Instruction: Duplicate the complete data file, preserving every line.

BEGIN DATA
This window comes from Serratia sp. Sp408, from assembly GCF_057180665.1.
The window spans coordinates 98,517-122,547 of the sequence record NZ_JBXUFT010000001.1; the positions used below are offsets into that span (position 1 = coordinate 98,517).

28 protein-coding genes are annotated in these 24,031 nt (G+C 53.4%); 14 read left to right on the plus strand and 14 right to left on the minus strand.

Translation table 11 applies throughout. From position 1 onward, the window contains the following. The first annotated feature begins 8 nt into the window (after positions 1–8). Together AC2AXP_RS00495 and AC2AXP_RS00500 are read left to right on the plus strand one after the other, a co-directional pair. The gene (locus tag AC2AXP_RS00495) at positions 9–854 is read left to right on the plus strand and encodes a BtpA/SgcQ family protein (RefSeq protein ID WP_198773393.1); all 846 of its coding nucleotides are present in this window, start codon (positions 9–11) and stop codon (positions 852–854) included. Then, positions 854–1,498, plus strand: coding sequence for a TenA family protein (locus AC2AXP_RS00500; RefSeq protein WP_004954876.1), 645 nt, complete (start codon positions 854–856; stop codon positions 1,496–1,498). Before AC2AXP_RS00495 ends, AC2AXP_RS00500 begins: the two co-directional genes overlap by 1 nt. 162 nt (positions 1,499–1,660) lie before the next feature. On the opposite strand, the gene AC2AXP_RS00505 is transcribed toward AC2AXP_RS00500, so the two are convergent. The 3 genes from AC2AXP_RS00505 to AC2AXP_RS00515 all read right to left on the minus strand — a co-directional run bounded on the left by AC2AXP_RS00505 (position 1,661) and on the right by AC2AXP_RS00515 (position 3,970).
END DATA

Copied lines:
This window comes from Serratia sp. Sp408, from assembly GCF_057180665.1.
The window spans coordinates 98,517-122,547 of the sequence record NZ_JBXUFT010000001.1; the positions used below are offsets into that span (position 1 = coordinate 98,517).

28 protein-coding genes are annotated in these 24,031 nt (G+C 53.4%); 14 read left to right on the plus strand and 14 right to left on the minus strand.

Translation table 11 applies throughout. From position 1 onward, the window contains the following. The first annotated feature begins 8 nt into the window (after positions 1–8). Together AC2AXP_RS00495 and AC2AXP_RS00500 are read left to right on the plus strand one after the other, a co-directional pair. The gene (locus tag AC2AXP_RS00495) at positions 9–854 is read left to right on the plus strand and encodes a BtpA/SgcQ family protein (RefSeq protein ID WP_198773393.1); all 846 of its coding nucleotides are present in this window, start codon (positions 9–11) and stop codon (positions 852–854) included. Then, positions 854–1,498, plus strand: coding sequence for a TenA family protein (locus AC2AXP_RS00500; RefSeq protein WP_004954876.1), 645 nt, complete (start codon positions 854–856; stop codon positions 1,496–1,498). Before AC2AXP_RS00495 ends, AC2AXP_RS00500 begins: the two co-directional genes overlap by 1 nt. 162 nt (positions 1,499–1,660) lie before the next feature. On the opposite strand, the gene AC2AXP_RS00505 is transcribed toward AC2AXP_RS00500, so the two are convergent. The 3 genes from AC2AXP_RS00505 to AC2AXP_RS00515 all read right to left on the minus strand — a co-directional run bounded on the left by AC2AXP_RS00505 (position 1,661) and on the right by AC2AXP_RS00515 (position 3,970).